Water! I went into the bathroom to use the facilities and wash my face and hands. I was maybe 6 or 7 years old. I was about to flush the toilet when my dad’s voice rang out: “Don’t do that.” I was perplexed but without thinking about what had just happened I turned around and reached for the sink and the tap to fill the little sink with water, so I could wash my hands. Again: “Don’t do that.” Because I was always obedient, I turned the knob and there was no water.
That was the scene in January of 1952 or 1953, when the old clay pipes gave out in my hometown. Those old pipes broke and cracked because of limited snow (no natural insulation) and extreme cold. A part of my hometown was without water. It was our neighborhood.
My dad’s family owned 40 acres of land about ten minutes outside of town. It had been in the family for as long as I can remember. On the 40 acres of land were three freshwater springs. As a child it was fun to drink spring water from the cup that hung on a branch of a nearby tree. One of the springs was 50 feet from my grandfather’s shack.
My father, in his practical way, had decided that water from those springs would be used to flush toilets, drink and be heated for washing both bodies and clothes. When the pipes broke, and word spread through the streets of this small town that many people would not have water, he had already thought about those springs.
I knew nothing of his plan, nor had I even thought about water. I was a child. I had always used water pouring out of a tap. It had always been there. Milk and orange juice, breakfast staples, came both in glass bottles that in turn came from Block’s market. Water came from the tap.
I was eating my cereal and toast, when my dad asked me if I wanted to go for a ride to the forty. I said, “Yes.” He added, “Put on your snow pants and heavy coat. It’s cold out.” Ten or fifteen minutes later, dressed so warmly that I was now sweating inside the layers of warm clothes, we were out the door.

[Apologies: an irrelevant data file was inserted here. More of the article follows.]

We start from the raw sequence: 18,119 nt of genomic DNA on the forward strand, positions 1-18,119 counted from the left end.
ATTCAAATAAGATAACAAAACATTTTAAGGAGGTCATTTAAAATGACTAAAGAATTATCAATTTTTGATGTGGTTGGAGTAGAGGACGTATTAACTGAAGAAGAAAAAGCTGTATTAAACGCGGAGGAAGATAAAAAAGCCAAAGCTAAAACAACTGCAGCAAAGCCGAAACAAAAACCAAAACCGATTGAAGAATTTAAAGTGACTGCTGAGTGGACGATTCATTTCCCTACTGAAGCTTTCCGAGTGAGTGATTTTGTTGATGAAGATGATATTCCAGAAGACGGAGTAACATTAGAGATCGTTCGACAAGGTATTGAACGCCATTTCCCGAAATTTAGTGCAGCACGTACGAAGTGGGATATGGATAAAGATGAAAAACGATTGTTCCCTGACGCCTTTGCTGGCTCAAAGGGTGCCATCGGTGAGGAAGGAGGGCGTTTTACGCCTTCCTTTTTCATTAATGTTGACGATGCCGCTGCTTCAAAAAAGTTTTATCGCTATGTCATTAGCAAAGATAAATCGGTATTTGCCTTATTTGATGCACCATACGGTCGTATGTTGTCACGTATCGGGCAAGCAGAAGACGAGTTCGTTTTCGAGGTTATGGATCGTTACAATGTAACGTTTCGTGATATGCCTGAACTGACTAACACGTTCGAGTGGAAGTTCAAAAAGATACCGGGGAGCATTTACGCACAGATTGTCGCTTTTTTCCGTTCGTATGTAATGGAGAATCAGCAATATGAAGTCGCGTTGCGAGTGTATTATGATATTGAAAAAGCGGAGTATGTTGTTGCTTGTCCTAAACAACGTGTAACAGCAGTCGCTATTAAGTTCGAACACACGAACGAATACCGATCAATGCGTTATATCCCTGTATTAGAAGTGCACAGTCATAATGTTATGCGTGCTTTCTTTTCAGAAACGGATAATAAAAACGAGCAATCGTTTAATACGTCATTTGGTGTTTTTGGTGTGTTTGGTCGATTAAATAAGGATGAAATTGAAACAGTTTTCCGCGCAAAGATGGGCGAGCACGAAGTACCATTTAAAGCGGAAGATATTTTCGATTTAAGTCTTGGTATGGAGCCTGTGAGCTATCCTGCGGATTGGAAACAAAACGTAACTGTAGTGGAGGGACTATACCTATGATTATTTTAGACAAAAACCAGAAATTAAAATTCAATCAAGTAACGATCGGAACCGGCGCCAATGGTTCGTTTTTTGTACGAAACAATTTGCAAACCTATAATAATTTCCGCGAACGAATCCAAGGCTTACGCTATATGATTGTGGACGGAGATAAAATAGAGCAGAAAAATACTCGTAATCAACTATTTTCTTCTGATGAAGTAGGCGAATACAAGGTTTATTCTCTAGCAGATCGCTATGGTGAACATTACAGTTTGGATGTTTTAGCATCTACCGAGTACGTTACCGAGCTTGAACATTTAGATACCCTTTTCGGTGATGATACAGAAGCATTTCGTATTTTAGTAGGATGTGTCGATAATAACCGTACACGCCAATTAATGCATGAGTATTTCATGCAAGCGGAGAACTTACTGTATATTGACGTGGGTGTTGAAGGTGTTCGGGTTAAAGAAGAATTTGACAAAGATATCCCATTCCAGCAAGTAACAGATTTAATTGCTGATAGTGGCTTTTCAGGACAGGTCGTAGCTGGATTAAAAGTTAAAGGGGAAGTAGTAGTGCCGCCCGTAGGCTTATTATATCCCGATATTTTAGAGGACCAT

The pick-up was parked next to the garage (really an old shed that was divided into two sides with winter’s wood stacked on both sides, one for my grandparents and one for our family). I climbed in, reaching up on tiptoes to open the door. Then off we went. It was cold. I could see my breath and the air was crisp to the touch.
When we got to the forty my dad began shoveling the little bit of snow off the path on the old road that ran from Popko Lane to the shack. He had opened the tailgate of the pick-up and I saw a couple of washtubs and two very large cooper boilers. There were also some pails.
When he finished the little bit of shoveling he wanted to do (there wasn’t much snow) he picked up the pails and we walked toward the shack and the spring. In-spite-of the snow pants and the heavy coat I tried my best to run around and explore on the short trip from the road to the spring.
When we got to the spring my dad explained that we were going to fill the washtubs and cooper boilers with water and bring them back home. Some of the water, he said, would be for grandma and grandpa and some would be for us. He then added we would have to make one more trip today and maybe every other day for as long as we don’t have water.
My father carried pail after pail of water to the truck. Carefully pouring the water into the larger containers. I asked if I could help so he filled a pail about 1/3 full and I carried a pail. Probably spilling most of that amount as I jostled the pail in my hands.
I don’t remember how many trips we made. I made only a couple. But soon the washtubs and boilers were 3/4s full. The trip home took a long time. My father drove very slowly trying not to spill any of our precious cargo.
When we returned home my grandfather and father carried the larger containers into the two houses. From the washtubs and boilers, the water was put into pails in the bathroom, an additional pail next to the kitchen sink and a cooking pot or two next to the bathroom sink. Both families had soup pots and they were filled and put on the stove to heat. Both of the stoves were wood burning. And so, it began the days that turned into weeks when we had no water.
During those days and weeks, my father made many trips to the springs on our land outside of town. He brought water to neighbors and he invited neighbors to go to the forty and carry their own water. The widows who lived near us, my father supplied with enough water to drink, flush, and cook. I don’t remember how long we went without water, but I do remember it as a great adventure with friends and neighbors working together to survive the cold and the lack of water. I remember that I was relieved that we did away with the Saturday night bath.
As I listened to the news reports, watched television, and read the articles on the lack of water in Texas because of the extreme cold, I remembered when the pipes broke in my hometowns when I was child. As I remembered, I thought about how we take water for granted. How much water I probably waste! Thinking about water I thought again about Texas, and I thought about Michigan where bad water caused so my health issues. I thought about the states in the western United States and their lack of water.
Water! It is the gift of life, necessary for survival. We are made of water. Perhaps we all need to reflect, the next time we turn on the tap, stand in the shower, or take a bath, or water our lawns, what a precious thing water is. As one economist suggested a few years ago, “Water will be the new oil.”